Last weekend, I read a remarkable piece of journalism. It was about an issue that I knew little about and it described a reality with which I have no personal experience. It was about a city I have never visited in a country not my own whose social conditions are difficult for me to personally imagine. It discussed a material reality has very little bearing on my everyday life in a small city on the Canadian prairies. And yet, the article modeled a way of approaching a difficult issue that I think we can (must) all learn from if we are going to inhabit our cultural moment in honest and hopeful ways.
The article was by CNN journalist John Blake and was called “What both the left and the right get wrong about my neighborhood in Baltimore.” The article was a response to Donald Trump’s outrageous comments about the city, describing it as a “disgusting, rat and rodent infested mess where no human being would want to live.” One sometimes wonders about the wisdom of even responding to a figure like Trump—a man so obviously bereft of moral principles, human decency or good sense—but I suppose his position demands it. And as far as responses go, John Blake’s, himself a Baltimore native, is worth paying attention to.
I won’t attempt to summarize the whole piece because, a) it would take too long; and, b) you should read it yourself. Suffice to say, that Blake does his best to tell the truth about the city of Baltimore. He doesn’t pretend that it’s a utopia but acknowledges that it really is a city in crisis. He names the ugly truth that his own black community is disproportionately affected by the violence, poverty, injustice and social unrest in the city. He blames political decisions that hastened the exit of decent jobs that were once “the backbone of the black community.” He points to the “white flight” to the suburbs that happened after the desegregation of schools in the 1960s with the diminishment to the tax base (and social services) that this represented. He condemns political decisions and racial biases that have increasingly left inner-city Baltimore isolated and impoverished. He does not shy away from explicitly identifying the socio-political failures and naked racism that have contributed to Baltimore’s present reality.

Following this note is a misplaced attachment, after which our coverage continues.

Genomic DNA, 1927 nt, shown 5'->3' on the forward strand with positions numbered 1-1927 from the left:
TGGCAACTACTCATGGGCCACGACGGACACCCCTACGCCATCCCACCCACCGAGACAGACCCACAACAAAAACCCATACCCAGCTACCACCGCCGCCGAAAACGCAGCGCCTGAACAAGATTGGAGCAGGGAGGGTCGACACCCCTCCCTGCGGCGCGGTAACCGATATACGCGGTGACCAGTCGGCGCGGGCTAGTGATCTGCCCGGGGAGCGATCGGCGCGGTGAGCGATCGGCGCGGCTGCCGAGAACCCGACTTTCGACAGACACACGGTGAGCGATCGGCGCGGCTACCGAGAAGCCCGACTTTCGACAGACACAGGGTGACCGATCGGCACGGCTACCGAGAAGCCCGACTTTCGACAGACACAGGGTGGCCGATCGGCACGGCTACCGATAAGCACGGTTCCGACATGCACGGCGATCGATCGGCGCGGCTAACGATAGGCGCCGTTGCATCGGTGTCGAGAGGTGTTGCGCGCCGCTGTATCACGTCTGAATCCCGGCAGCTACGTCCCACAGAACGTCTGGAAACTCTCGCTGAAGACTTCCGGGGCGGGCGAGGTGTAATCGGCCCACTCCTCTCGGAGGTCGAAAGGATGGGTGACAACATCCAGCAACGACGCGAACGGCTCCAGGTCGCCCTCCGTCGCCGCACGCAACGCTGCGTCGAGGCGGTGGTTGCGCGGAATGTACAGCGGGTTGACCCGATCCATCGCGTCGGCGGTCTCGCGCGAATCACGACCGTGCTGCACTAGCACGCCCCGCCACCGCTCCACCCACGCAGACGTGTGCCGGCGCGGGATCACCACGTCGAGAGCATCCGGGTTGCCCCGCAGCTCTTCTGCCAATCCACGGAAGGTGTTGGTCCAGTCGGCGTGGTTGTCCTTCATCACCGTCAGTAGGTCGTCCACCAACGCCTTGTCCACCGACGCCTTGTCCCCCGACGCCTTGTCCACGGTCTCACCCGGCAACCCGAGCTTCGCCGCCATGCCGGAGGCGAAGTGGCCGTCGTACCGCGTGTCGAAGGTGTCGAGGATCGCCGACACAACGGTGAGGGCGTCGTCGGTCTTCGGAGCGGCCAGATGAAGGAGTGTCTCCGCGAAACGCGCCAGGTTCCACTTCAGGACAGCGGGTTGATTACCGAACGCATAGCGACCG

But he doesn’t stop there. Blake also wades into the treacherous waters of personal responsibility:
I have known so many young men in my family and my neighborhood who seem like they’ve given up. They’re strung out on drugs, out of school and drifting day to day. They don’t seem to have any enduring relationships, romantic or otherwise. They blame all their problems on others—never on themselves.
Blake asks the difficult question: Why does he see a bitterness and defeatism in this generation that he didn’t see in his father, who was quite frequently the victim of quite explicit racism and physical abuse. Of his father, Blake says:
Yet he was the most optimistic man I ever knew. He never complained about racism or blamed others for his difficulties. I see none of his strength in many of the young men I now know in West Baltimore. I wonder if any of it is even in me.
This is pretty honest stuff. Blake ends by reflecting on what his father’s generation had that he sees as absent in Baltimore (and beyond) today. Two things: community and a sense that things were improving, however slowly. Both are largely absent today. And, as we are increasingly recognizing, the former is in many ways the cause of the latter. Social isolation and lack of connection breed despair, addiction, desperation, and hopelessness.